Who is Georgia Wiley?
Georgia Wiley was born and raised in Pittsburgh, PA in the 1960s and 70s. Her father and mother opened a small business together, instilling their children with values of hard work and education in the process. Religiously, she was raised in the Greek Orthodox Church (she is ethnically Greek). After working in UPS as a corporate level manager for many years, she started her own daycare business, which now serves 185 children and employs over 30 employees. She is married and has three children, two boys in college and a girl finishing up high school.
Excerpt from Georgia Wiley's interview with Whitney Dow, December 2017
Q: What do black people misinterpret or misunderstand about white people?
Wiley: [11:01:34] So, I think what black people misinterpret about white people is that, one, that there is some kind of magic that makes us successful or middle-class or able to save money or drive education as a priority for our kids. Those are the things that get us ahead. But there’s no magic. It’s just simply hard work. And then I think that the other thing is that there is a victimhood mentality that, like I said early on, any failure is now the race card’s thrown out. And if you get an F in school, and maybe the teacher’s white, then it’s because I’m black, you know? So, I think that primarily those are the two things that come to mind right off the bat is that there’s no magic to being successful. Many people have done it, even from the inner cities. And that I think the oppression is a self-fulfilling prophecy.
Q: And I guess sort of to sum up then, so you feel that there’s no advantage at all to being white in America at this point in time with the structure that we’re in now?
Wiley: [11:03:12] I’m not sure I can answer that because that’s a pretty deep question. I would say, as opposed to there being an advantage to being white, that there may be disadvantage to being black. And that’s based on those conditions of there are still people who are racist. There’s still some old boys out there that—and between that and I mean, just simple stuff like the language, the culture, the urban culture or whatever, that kind of creates a barrier in itself.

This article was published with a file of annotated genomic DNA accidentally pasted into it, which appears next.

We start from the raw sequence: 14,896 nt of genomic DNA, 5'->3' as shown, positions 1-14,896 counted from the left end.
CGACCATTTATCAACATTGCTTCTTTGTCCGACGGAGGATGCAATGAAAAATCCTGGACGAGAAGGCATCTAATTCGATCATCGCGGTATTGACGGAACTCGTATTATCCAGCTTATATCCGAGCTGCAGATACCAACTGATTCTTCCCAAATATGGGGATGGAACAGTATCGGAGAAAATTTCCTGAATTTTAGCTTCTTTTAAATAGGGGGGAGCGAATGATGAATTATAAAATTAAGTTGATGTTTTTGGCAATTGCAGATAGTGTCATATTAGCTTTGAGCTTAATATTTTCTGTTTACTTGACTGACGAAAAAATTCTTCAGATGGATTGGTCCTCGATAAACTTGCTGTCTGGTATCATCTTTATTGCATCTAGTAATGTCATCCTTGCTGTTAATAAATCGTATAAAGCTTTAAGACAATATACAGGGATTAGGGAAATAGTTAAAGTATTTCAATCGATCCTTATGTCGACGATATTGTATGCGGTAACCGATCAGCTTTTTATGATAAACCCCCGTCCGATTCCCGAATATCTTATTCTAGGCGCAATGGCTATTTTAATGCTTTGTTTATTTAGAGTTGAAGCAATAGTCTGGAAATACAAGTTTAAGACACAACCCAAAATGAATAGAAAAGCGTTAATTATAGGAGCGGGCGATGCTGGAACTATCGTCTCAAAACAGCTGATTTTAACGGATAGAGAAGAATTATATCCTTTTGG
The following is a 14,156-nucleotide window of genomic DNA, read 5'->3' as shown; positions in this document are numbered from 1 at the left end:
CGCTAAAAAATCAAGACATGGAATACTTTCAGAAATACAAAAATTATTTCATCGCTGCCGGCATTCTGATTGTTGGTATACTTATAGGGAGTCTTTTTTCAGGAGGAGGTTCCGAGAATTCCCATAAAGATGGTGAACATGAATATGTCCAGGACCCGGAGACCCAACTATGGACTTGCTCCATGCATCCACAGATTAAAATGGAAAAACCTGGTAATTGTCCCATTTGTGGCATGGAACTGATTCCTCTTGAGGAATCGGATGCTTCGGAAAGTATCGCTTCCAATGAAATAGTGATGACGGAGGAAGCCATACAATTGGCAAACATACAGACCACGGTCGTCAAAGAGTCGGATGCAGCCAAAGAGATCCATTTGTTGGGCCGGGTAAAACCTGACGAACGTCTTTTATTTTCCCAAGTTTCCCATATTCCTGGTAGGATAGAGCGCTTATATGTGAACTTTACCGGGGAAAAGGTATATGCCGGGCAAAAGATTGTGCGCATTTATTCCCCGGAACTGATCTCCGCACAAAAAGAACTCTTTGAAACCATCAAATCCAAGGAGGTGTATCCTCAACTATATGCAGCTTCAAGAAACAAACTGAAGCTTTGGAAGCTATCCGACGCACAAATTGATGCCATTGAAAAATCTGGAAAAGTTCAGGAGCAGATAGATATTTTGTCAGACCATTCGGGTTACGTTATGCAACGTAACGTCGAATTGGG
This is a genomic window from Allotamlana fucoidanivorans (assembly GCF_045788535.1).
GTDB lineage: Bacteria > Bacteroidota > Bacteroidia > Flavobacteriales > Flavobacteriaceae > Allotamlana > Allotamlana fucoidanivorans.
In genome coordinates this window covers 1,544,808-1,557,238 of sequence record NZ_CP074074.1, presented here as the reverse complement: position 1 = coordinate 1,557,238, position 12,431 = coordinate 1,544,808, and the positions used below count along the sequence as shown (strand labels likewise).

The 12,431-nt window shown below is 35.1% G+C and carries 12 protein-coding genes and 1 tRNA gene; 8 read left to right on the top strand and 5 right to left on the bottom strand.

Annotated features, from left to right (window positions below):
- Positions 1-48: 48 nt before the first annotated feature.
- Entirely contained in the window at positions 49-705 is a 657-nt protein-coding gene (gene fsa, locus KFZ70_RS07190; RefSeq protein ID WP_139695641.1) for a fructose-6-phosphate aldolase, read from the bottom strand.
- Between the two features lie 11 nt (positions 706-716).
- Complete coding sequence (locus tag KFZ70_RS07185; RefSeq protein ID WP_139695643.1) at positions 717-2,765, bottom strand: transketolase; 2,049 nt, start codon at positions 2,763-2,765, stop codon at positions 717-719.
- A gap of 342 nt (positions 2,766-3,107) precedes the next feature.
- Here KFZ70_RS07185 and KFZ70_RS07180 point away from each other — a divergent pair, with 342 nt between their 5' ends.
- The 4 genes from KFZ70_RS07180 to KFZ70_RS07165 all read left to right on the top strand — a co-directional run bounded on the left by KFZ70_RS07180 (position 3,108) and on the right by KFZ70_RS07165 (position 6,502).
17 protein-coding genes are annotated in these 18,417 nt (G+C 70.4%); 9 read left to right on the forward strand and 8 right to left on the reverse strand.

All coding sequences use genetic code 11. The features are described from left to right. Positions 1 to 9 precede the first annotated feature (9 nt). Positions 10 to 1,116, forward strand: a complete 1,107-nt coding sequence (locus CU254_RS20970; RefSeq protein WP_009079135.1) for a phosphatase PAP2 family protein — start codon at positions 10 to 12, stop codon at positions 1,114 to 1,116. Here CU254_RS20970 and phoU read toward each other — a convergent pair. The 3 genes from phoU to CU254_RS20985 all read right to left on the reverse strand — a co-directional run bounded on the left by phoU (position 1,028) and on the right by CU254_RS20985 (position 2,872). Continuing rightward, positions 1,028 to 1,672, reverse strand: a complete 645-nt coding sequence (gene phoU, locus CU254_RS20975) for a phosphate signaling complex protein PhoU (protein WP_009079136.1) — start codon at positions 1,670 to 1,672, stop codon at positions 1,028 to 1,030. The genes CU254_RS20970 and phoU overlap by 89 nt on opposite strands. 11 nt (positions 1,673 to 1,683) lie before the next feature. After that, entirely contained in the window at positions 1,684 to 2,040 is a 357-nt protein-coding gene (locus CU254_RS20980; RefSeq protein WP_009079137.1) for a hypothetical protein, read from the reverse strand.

If you’re a business owner and you want to hire employees, and you want to hire the best employees for your business despite race, are you going to hire somebody who comes in and they can’t articulate or they can’t write or they are dressed inappropriately? It doesn’t matter what race they are. That’s not the person you want representing your business. So, I think that’s the disadvantage. It’s creating their own disadvantage by not trying to overcome that. Or those are some of the programs we’ve talked about. And there are people that do that. There are groups that go select kids, and they get them on the right track. And it works.
Q: Is there anything that we haven’t talked about that you really think is important to mention in the context of a conversation like this?
Wiley: [11:04:45] I think you mentioned earlier that, I think, it was like a—is it this or this? And it had to do with the black community getting within their own community and helping, instead of—because there’s a divide within the community. There’s the well-educated, successful black community. And they are actually ridiculed by the other part of the black community. And so, I think it would just be a tremendous opportunity if some way they could bridge the gap, because they’re not going to listen to white people because we don’t know their culture. We don’t understand enough about—at least I don’t understand enough about their culture and how to overcome that mindset. But people who have done it, who have gotten out, you know, who are successful could be a wonderful asset to start making gains and get out of that us-versus-them mentality.